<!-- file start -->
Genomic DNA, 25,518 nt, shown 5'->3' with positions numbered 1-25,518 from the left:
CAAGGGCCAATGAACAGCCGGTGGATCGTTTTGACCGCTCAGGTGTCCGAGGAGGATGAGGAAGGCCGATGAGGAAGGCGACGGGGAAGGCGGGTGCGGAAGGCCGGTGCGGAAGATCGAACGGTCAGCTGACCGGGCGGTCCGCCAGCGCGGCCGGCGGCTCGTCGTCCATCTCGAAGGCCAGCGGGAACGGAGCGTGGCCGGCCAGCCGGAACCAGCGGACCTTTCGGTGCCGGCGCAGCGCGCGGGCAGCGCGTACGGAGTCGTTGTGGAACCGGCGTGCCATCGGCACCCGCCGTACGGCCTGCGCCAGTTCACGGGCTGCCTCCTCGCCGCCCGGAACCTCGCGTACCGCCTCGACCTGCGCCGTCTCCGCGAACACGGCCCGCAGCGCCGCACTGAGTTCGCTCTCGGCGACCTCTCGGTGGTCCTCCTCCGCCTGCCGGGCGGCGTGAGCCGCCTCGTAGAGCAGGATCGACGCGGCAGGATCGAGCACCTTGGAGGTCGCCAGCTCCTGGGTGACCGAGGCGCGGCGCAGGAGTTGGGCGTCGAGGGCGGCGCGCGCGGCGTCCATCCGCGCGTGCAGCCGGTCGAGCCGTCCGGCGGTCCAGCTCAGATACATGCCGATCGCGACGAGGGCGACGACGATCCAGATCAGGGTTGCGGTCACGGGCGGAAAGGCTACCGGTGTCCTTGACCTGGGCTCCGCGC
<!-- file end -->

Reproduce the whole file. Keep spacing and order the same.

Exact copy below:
Genomic DNA, 25,518 nt, shown 5'->3' with positions numbered 1-25,518 from the left:
CAAGGGCCAATGAACAGCCGGTGGATCGTTTTGACCGCTCAGGTGTCCGAGGAGGATGAGGAAGGCCGATGAGGAAGGCGACGGGGAAGGCGGGTGCGGAAGGCCGGTGCGGAAGATCGAACGGTCAGCTGACCGGGCGGTCCGCCAGCGCGGCCGGCGGCTCGTCGTCCATCTCGAAGGCCAGCGGGAACGGAGCGTGGCCGGCCAGCCGGAACCAGCGGACCTTTCGGTGCCGGCGCAGCGCGCGGGCAGCGCGTACGGAGTCGTTGTGGAACCGGCGTGCCATCGGCACCCGCCGTACGGCCTGCGCCAGTTCACGGGCTGCCTCCTCGCCGCCCGGAACCTCGCGTACCGCCTCGACCTGCGCCGTCTCCGCGAACACGGCCCGCAGCGCCGCACTGAGTTCGCTCTCGGCGACCTCTCGGTGGTCCTCCTCCGCCTGCCGGGCGGCGTGAGCCGCCTCGTAGAGCAGGATCGACGCGGCAGGATCGAGCACCTTGGAGGTCGCCAGCTCCTGGGTGACCGAGGCGCGGCGCAGGAGTTGGGCGTCGAGGGCGGCGCGCGCGGCGTCCATCCGCGCGTGCAGCCGGTCGAGCCGTCCGGCGGTCCAGCTCAGATACATGCCGATCGCGACGAGGGCGACGACGATCCAGATCAGGGTTGCGGTCACGGGCGGAAAGGCTACCGGTGTCCTTGACCTGGGCTCCGCGC